NASHVILLE, Tenn. (WKRN) — Student testing, lack of broadband and a fears for low-performing students came up Tuesday in a lengthy hearing on how Tennessee schools are doing so far with COVID-19.
Those were issues raised on the first day of a Tennessee House Education Committee hearing.
It comes as schools across Tennessee are either online or in class as there seems to be no end in sight for the pandemic.
“When we opened we had to fight fear,” said Bradley County director of schools Linda Cash. “Are we going to die?”
Those sobering words came from the head of a 10-thousand student district east of Chattanooga, but she said after taking precautions there are only a few classroom COVID-19 cases traced to Bradley County schools.
Another key point came from a lawmaker who told the committee what he’s heard from a majority of schools superintendents across the state concerning kids who do not learn easily.
“Where we have lost a year, maybe two years of education are in our lower performing students and I don’t want to wait for a report,” said Greeneville Rep. David Hawk.
Lawmakers also heard from the state board of education about a waiver that pushed back achievement tests for students because of COVID-19.
“On the waiver with all the testing at the end of year, is the board concerned with ongoing educational lapses of those students?” asked Middle Tennessee Rep. Scott Cepicky.
“I think we are still flying blind still as a state not having state tests last spring,” said Dr. Sara Morrison, who is executive director of The State Board of Education. “But I am concerned that we don’t know how bad the gaps are across the state.”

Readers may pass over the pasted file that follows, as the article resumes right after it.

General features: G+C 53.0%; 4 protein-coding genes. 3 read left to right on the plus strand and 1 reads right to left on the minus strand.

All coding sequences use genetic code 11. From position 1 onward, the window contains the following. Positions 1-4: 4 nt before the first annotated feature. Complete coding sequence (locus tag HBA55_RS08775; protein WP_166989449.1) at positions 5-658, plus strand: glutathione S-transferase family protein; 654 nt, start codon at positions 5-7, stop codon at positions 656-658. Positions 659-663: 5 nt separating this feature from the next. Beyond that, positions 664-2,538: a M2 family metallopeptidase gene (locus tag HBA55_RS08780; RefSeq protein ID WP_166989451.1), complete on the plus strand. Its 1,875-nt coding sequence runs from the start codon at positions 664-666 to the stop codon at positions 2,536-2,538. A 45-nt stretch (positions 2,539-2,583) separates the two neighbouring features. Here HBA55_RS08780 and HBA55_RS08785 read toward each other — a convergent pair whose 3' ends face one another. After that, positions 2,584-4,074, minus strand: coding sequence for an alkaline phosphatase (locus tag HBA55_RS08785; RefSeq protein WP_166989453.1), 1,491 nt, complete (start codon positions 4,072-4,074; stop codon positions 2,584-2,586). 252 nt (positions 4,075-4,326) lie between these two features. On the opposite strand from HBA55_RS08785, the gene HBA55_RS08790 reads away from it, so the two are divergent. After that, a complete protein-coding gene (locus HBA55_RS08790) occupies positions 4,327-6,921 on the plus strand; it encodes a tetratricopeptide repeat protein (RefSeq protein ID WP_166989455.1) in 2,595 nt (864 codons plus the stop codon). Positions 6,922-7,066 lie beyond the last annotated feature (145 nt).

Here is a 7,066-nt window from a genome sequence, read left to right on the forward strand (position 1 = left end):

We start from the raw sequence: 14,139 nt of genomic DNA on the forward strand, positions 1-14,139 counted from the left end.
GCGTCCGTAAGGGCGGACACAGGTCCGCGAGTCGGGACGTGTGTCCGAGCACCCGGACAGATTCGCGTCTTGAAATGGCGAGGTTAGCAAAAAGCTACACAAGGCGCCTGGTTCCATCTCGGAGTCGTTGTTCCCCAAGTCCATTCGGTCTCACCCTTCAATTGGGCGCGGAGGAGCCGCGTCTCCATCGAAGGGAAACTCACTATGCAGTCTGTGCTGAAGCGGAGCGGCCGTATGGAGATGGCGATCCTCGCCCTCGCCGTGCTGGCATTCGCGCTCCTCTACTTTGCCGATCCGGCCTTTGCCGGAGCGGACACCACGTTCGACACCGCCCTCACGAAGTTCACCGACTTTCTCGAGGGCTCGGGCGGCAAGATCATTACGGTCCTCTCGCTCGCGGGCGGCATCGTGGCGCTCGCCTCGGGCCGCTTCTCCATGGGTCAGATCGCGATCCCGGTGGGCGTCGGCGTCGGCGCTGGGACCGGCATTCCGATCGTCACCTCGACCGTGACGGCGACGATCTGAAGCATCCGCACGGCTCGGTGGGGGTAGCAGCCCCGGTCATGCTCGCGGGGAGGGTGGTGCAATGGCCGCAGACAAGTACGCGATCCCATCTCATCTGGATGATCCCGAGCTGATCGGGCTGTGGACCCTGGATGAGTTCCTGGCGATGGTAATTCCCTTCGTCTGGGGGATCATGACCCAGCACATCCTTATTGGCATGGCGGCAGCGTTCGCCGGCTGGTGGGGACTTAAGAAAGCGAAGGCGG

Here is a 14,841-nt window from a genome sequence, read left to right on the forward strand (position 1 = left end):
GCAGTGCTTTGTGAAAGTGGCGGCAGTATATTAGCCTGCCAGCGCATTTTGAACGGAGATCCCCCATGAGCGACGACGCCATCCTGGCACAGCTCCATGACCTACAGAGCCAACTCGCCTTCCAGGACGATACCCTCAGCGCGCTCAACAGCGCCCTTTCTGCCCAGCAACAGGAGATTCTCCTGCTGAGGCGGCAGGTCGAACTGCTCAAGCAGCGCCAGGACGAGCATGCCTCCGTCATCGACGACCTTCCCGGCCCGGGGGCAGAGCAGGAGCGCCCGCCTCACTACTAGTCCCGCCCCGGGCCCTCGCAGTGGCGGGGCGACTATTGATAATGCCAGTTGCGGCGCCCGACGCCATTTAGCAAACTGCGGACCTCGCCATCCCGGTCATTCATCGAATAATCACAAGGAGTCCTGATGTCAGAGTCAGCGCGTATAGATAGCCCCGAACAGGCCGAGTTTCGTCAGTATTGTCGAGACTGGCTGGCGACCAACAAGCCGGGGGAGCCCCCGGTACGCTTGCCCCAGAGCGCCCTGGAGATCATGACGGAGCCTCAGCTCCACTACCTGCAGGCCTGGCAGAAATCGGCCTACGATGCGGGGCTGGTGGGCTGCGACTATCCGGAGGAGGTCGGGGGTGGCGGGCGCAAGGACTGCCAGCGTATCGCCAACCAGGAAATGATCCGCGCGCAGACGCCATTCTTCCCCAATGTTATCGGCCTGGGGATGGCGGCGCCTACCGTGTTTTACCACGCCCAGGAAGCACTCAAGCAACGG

Along with student testing and an estimated half million K-12 students learning online, the issue of providing broadband to them remains critical for Tennessee’s vast rural schools systems and even in some urban districts.
Tennessee Education Commissioner Penny Schwinn was scheduled to testify at mid-afternoon, but the hearing before lawmakers was running more than 90-minutes behind schedule.
When she did testify nearly four hours after the legislative committee began, Commissioner Schwinn recited a long list of guidance and resources her department has provided online for local school districts.
She cited things like “regular calls” to school district leaders from the department to address issues such as filling teacher vacancies. Commissioner Schwinn said $61 million dollars in federal CARES Act grants had been approved for local school districts to use as they choose along with $200 million dollars from the federal government for COVID-19 readiness to re-open. She said “best way to learn is in the classroom” especially for areas like reading.
Committee Chair Rep. Mark White said “we did stumble” in areas like more funding for early childhood literacy. Schwinn responded “we have got to get literacy right” and extra federal money in the area will help. She also cited the retention and support for teachers as key for anything lawmakers might do with education funding.
This is a developing story. Stay with News 2 and WKRN.com for updates.